Vulnerability and financial hardship are complex issues
The insurance industry is committed to improving customer outcomes by addressing the complex social issues faced by customers experiencing vulnerability and financial hardship when dealing with insurance.
The industry understands the essential role it plays in the community and the economy and its responsibility to treat customers with respect and compassion whilst recognising the diverse and varying needs of individuals experiencing vulnerability.
New Code strengthens support for those experiencing vulnerability and financial hardship
The new Code of Practice reflects this commitment by including a new part dedicated to supporting customers experiencing vulnerability. Further enhancements have been made to financial hardship provisions, including a requirement for insurers to have information on their websites about the types of support options that may be available. The new Code also includes a requirement for insurers to have a policy to support people affected by family violence and new provisions about mental health.
What is vulnerability in the context of insurance?
The General Insurance Code of Practice recognises that a person's vulnerability may be due to range of factors, for example:
• mental health conditions;
• family violence;
• language barriers; and
• cultural backgrounds.
What is financial hardship?
Financial hardship means you’re having difficulty meeting your financial obligations to your insurer. This could occur due to many reasons, such as:
• you may have lost your job, or
• you’re suffering from an illness.
What to do if you’re experiencing financial hardship?
• Contact your insurer as soon as possible for help and options that may be available to you.
• The General Insurance Code of Practice sets out how your insurer may be able to help you.
Need urgent financial assistance?
If you are in urgent need of the benefits you’re entitled to under your insurance policy – for instance, your wallet is stolen whilst overseas – you should contact your insurer and let them know what has happened.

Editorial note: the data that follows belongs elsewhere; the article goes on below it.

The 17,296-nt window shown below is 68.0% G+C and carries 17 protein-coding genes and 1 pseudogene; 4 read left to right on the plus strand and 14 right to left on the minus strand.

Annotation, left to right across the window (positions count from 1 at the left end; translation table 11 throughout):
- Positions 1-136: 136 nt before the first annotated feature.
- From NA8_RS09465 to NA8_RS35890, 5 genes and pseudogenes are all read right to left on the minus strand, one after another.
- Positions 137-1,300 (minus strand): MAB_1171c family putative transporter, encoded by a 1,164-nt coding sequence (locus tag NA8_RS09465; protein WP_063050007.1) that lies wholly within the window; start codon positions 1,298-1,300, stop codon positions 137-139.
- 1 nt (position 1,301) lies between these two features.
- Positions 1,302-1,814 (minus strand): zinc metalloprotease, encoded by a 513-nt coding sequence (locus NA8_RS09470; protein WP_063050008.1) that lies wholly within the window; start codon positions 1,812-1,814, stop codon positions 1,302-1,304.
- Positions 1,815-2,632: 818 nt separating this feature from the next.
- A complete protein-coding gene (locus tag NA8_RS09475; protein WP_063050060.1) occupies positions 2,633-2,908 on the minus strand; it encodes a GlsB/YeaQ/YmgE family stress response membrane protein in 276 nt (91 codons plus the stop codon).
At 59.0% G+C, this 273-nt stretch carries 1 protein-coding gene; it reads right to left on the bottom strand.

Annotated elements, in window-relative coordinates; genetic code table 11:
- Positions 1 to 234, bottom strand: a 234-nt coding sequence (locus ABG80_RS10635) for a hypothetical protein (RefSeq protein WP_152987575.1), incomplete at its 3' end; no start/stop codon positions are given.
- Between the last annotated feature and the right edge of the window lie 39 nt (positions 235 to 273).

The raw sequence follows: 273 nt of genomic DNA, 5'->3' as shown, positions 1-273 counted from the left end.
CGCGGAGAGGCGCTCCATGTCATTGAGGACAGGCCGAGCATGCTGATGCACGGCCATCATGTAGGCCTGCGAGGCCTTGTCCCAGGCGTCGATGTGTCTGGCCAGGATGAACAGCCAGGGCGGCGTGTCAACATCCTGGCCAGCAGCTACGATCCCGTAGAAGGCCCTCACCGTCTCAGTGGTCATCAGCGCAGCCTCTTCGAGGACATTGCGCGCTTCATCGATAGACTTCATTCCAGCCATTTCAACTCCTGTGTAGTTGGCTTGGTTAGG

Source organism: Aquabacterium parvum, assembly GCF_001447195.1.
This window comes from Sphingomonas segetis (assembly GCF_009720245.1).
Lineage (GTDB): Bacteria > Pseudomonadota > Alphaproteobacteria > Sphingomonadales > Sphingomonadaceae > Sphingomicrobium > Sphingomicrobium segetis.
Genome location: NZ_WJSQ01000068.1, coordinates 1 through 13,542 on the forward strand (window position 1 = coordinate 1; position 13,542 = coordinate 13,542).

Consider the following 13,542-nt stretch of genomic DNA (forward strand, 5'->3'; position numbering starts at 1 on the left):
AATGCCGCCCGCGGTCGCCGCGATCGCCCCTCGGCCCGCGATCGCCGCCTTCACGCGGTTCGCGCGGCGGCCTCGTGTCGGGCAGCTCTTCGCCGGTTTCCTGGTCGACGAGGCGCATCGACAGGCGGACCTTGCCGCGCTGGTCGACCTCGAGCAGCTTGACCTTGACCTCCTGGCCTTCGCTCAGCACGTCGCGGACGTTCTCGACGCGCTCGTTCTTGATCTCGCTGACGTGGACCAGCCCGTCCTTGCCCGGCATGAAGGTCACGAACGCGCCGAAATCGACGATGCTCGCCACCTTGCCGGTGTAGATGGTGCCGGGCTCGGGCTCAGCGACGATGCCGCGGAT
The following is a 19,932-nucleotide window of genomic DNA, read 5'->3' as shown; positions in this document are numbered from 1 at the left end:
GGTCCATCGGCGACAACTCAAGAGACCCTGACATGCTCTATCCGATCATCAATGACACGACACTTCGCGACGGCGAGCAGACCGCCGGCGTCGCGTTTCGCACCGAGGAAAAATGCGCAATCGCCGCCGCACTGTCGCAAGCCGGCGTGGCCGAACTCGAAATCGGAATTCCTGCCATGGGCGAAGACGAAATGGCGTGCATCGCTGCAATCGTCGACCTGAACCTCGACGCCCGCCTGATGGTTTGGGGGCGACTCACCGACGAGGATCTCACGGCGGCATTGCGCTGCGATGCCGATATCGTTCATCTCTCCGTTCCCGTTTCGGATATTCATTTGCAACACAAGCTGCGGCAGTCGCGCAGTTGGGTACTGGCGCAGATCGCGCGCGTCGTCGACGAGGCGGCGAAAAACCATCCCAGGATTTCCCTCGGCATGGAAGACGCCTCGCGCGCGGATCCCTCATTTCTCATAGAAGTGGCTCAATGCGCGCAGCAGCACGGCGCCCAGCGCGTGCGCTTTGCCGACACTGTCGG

If your insurer is satisfied that you are in urgent financial need, they will either fast-track your claim, and/or make an advance payment to you within five business days.
Missing a policy instalment payment
If you pay an insurance policy in monthly instalments and you miss a payment and it remains unpaid for more than a month, your insurer may cancel your policy. It is best to contact your insurer as soon as possible.
Can't afford the excess?
If you make an insurance claim and due to financial hardship you can’t afford to pay your excess, let your insurer know as soon as possible so that they can discuss options with you.
Owing money to insurers
You can owe a debt to an insurer when you are not their customer – for example, if you cause a car accident and you don’t have insurance, the insurer of the other car can seek payment for the damage from you. If you’re experiencing financial hardship, you can work with the insurer to come up with a repayment arrangement that is affordable for you. This could involve extending the period of repayment and reducing the amount of each payment and/or postponing payments for an agreed period.
Impact of COVID for those experiencing vulnerability and financial hardship
Due to the unparalleled impact of COVID-19 to Australian’s, insurers fast-tracked their support for customers experiencing vulnerability, including financial hardship and committed to take extra care with their customers, including providing flexible options. Customer-facing staff are now trained to identify those customers who may need extra support.